by Mac Olsen
If I was a laid off employee in the Alberta petroleum industry right now, I would be very incensed about recent statements that our MLA and Energy Minister recently made.
As per a Global News story from Dec. 3, she was interviewed by the radio station CFFR, saying that laid-off oilpatch workers could consider moving to B.C. until the industry rebounds in this province.
“Certainly there are always talks … about mobility of jobs between provinces, so maybe they can go work in B.C. until it gets better and come back home,” she was quoted as saying in response to a question about what retraining opportunities were available for unemployed workers.
“It’s a tough time for everybody, not just oil and gas, there’s (a) lot of jobs being lost in the services sector … this oil price is hurting a lot of Albertans, so you just have to hunker down and get through it.”
The Global News report also says that she later apologized for her comments and said it was not the position of either herself or the government on jobs.
Well, Marg McCuaig-Boyd can try to distance herself from her remarks. But I think it’s incumbent on this province’s energy minister – who is also the MLA for Dunvegan-Central Peace-Notley, which is home to substantial petroleum operations in its own right – to be exceedingly careful in the statements she makes about one of this province’s primary industries.
I’m sure no laid off oilpatch worker and their family in this province would like to hear suggestions that they could go elsewhere to seek employment. That certainly may not make them feel welcome or wanted. Moreover, they may not have the resources to move to another province to obtain work, even it is available.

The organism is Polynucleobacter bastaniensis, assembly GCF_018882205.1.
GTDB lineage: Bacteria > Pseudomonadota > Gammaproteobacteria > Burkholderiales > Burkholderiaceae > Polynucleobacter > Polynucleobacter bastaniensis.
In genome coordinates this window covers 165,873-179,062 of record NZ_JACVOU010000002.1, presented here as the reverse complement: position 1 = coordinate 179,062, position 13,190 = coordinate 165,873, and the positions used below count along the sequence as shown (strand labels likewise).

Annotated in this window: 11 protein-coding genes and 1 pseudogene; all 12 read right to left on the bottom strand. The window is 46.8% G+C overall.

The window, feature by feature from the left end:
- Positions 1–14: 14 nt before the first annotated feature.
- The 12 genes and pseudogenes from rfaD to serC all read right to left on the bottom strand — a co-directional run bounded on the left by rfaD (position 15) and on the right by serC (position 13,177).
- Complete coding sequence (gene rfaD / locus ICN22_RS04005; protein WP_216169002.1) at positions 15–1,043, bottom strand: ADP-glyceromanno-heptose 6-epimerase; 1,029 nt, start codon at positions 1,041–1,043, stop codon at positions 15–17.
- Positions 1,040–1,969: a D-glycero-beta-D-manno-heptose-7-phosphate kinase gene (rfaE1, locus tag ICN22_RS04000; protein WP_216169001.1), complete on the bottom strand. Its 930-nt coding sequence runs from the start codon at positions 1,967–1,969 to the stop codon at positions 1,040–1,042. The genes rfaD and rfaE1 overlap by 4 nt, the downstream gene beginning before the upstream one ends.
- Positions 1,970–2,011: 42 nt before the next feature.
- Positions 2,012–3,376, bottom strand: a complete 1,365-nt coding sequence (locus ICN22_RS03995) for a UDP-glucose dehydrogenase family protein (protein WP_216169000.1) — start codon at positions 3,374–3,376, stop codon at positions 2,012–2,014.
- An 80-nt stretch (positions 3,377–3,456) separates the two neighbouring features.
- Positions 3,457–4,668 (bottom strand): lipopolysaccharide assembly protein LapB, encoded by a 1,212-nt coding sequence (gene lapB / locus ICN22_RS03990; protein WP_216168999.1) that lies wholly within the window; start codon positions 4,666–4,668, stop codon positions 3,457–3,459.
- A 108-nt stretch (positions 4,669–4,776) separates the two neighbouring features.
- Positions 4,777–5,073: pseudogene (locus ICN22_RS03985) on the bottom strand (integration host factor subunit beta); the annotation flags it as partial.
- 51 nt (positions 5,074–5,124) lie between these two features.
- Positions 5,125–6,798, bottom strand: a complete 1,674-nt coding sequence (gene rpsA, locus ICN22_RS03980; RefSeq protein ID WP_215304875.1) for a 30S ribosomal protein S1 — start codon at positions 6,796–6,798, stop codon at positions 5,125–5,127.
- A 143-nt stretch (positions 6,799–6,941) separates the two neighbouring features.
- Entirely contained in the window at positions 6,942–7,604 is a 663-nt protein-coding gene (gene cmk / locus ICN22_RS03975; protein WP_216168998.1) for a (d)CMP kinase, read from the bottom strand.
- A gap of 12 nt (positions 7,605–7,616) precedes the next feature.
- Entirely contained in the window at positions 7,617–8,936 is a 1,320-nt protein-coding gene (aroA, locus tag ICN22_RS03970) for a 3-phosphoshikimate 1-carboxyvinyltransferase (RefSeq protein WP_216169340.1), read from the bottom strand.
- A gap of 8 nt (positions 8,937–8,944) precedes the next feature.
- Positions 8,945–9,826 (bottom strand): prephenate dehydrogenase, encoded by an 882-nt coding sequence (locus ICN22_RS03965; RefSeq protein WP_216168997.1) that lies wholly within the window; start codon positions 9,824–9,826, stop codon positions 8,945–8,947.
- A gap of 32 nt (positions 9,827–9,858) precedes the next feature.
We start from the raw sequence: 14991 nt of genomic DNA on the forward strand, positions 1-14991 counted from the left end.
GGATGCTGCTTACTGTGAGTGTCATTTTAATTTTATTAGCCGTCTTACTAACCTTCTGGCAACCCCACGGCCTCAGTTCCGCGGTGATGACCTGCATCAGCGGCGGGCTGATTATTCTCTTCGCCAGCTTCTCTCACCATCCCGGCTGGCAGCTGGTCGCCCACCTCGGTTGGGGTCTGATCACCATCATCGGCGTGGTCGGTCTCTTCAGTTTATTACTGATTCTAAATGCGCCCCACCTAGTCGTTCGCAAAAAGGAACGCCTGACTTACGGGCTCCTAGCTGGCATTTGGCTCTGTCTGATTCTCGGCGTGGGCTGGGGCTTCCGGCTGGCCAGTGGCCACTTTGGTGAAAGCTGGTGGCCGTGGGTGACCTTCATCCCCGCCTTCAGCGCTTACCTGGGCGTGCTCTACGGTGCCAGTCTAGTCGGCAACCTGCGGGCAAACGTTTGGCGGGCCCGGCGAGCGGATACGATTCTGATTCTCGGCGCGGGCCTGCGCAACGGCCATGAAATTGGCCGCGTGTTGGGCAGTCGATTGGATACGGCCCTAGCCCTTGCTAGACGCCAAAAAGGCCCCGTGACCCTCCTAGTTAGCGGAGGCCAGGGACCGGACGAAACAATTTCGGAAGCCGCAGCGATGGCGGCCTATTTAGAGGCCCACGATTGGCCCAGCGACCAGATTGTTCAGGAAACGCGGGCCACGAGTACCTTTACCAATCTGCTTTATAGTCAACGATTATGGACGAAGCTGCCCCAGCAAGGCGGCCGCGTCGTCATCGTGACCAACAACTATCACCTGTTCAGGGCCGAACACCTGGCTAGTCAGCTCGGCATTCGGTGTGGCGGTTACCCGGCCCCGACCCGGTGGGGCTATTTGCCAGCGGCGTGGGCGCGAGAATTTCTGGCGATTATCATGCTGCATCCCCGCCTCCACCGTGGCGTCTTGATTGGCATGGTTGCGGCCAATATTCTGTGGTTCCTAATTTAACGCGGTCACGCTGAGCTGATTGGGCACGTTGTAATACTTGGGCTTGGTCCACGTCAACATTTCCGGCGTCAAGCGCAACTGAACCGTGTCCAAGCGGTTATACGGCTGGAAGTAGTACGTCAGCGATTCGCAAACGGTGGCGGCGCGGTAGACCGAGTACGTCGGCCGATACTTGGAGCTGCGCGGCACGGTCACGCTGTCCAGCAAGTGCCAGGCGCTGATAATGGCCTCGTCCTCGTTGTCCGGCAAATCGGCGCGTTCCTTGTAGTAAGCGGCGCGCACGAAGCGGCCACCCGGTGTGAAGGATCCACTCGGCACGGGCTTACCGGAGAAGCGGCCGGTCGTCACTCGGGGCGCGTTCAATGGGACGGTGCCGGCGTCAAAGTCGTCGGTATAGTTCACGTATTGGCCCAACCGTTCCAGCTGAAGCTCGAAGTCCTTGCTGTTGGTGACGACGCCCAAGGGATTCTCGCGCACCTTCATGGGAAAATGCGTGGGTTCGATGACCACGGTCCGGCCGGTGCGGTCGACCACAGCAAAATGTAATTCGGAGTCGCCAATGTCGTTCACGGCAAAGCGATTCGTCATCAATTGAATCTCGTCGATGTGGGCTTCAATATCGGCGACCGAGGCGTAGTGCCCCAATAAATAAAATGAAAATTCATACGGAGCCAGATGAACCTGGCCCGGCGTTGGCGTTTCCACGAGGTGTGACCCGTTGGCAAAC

More to the point, assuming oilpatch workers can find work elsewhere, what’s to say they’ll want to return to Alberta?
Statements like this are also picked up by Bay Street in Toronto, as well as petroleum companies in Calgary, Edmonton and elsewhere. Such negative statements may convince them that this NDP government and its energy minister are not friendly to them.
On another note, I take exception to Premier Rachel Notley’s trip to Paris two weeks ago for the COP21 “climate change” summit. I wonder how much money the taxpayers put out for the premier and her entourage to travel to that event, given that this province is in a recession and unemployment is at 7.1 per cent.
The premier could have talked to her “climate change” allies via satellite, over Skype or some other means of communication from Edmonton, rather than spending taxpayers’ money to travel there.
And if the premier really is concerned about “climate change” and burning fossil fuels, she should consider how much aviation fuel had to be used for her and her entourage to travel to Paris and back.
Premier Notley, please be more mindful of these things when advancing your left-wing agenda in the future.